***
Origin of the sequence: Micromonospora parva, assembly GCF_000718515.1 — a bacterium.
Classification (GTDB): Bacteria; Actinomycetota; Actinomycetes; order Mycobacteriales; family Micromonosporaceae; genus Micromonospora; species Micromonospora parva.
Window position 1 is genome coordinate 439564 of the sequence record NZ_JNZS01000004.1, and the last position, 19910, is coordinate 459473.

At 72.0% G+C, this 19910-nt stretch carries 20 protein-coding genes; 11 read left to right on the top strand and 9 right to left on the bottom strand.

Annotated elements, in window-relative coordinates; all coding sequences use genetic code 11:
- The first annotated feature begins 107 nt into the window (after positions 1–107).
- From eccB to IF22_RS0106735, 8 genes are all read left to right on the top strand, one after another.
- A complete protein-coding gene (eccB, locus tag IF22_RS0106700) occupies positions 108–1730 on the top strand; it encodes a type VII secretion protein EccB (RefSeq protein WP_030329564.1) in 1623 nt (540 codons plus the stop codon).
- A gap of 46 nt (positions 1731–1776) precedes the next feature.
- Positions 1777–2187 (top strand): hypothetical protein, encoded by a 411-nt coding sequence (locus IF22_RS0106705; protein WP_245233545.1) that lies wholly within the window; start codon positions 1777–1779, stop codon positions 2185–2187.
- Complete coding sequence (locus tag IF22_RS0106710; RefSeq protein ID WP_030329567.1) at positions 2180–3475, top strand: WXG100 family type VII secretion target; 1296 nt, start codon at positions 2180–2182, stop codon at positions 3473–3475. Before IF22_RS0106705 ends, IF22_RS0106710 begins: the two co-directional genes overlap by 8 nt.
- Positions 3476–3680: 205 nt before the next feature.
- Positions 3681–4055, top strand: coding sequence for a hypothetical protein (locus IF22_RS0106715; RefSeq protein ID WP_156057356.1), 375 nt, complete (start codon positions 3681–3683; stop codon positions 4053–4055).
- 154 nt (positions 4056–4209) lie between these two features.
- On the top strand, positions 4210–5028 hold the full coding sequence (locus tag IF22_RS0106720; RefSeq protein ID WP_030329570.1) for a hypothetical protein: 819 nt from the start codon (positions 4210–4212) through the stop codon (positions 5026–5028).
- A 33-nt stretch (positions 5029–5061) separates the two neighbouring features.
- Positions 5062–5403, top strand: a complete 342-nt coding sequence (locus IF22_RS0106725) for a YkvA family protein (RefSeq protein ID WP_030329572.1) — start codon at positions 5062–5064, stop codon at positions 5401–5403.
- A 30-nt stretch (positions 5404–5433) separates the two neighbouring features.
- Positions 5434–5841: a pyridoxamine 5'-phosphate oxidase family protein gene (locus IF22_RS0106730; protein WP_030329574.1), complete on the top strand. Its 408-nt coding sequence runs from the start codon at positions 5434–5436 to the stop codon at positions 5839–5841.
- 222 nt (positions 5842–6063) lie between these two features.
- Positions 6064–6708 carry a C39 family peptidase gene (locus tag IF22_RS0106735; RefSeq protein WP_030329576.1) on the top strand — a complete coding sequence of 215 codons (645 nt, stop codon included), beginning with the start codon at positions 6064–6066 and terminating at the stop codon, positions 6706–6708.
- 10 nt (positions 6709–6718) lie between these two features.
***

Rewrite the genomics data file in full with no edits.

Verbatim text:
Origin of the sequence: Micromonospora parva, assembly GCF_000718515.1 — a bacterium.
Classification (GTDB): Bacteria; Actinomycetota; Actinomycetes; order Mycobacteriales; family Micromonosporaceae; genus Micromonospora; species Micromonospora parva.
Window position 1 is genome coordinate 439564 of the sequence record NZ_JNZS01000004.1, and the last position, 19910, is coordinate 459473.

At 72.0% G+C, this 19910-nt stretch carries 20 protein-coding genes; 11 read left to right on the top strand and 9 right to left on the bottom strand.

Annotated elements, in window-relative coordinates; all coding sequences use genetic code 11:
- The first annotated feature begins 107 nt into the window (after positions 1–107).
- From eccB to IF22_RS0106735, 8 genes are all read left to right on the top strand, one after another.
- A complete protein-coding gene (eccB, locus tag IF22_RS0106700) occupies positions 108–1730 on the top strand; it encodes a type VII secretion protein EccB (RefSeq protein WP_030329564.1) in 1623 nt (540 codons plus the stop codon).
- A gap of 46 nt (positions 1731–1776) precedes the next feature.
- Positions 1777–2187 (top strand): hypothetical protein, encoded by a 411-nt coding sequence (locus IF22_RS0106705; protein WP_245233545.1) that lies wholly within the window; start codon positions 1777–1779, stop codon positions 2185–2187.
- Complete coding sequence (locus tag IF22_RS0106710; RefSeq protein ID WP_030329567.1) at positions 2180–3475, top strand: WXG100 family type VII secretion target; 1296 nt, start codon at positions 2180–2182, stop codon at positions 3473–3475. Before IF22_RS0106705 ends, IF22_RS0106710 begins: the two co-directional genes overlap by 8 nt.
- Positions 3476–3680: 205 nt before the next feature.
- Positions 3681–4055, top strand: coding sequence for a hypothetical protein (locus IF22_RS0106715; RefSeq protein ID WP_156057356.1), 375 nt, complete (start codon positions 3681–3683; stop codon positions 4053–4055).
- 154 nt (positions 4056–4209) lie between these two features.
- On the top strand, positions 4210–5028 hold the full coding sequence (locus tag IF22_RS0106720; RefSeq protein ID WP_030329570.1) for a hypothetical protein: 819 nt from the start codon (positions 4210–4212) through the stop codon (positions 5026–5028).
- A 33-nt stretch (positions 5029–5061) separates the two neighbouring features.
- Positions 5062–5403, top strand: a complete 342-nt coding sequence (locus IF22_RS0106725) for a YkvA family protein (RefSeq protein ID WP_030329572.1) — start codon at positions 5062–5064, stop codon at positions 5401–5403.
- A 30-nt stretch (positions 5404–5433) separates the two neighbouring features.
- Positions 5434–5841: a pyridoxamine 5'-phosphate oxidase family protein gene (locus IF22_RS0106730; protein WP_030329574.1), complete on the top strand. Its 408-nt coding sequence runs from the start codon at positions 5434–5436 to the stop codon at positions 5839–5841.
- 222 nt (positions 5842–6063) lie between these two features.
- Positions 6064–6708 carry a C39 family peptidase gene (locus tag IF22_RS0106735; RefSeq protein WP_030329576.1) on the top strand — a complete coding sequence of 215 codons (645 nt, stop codon included), beginning with the start codon at positions 6064–6066 and terminating at the stop codon, positions 6706–6708.
- 10 nt (positions 6709–6718) lie between these two features.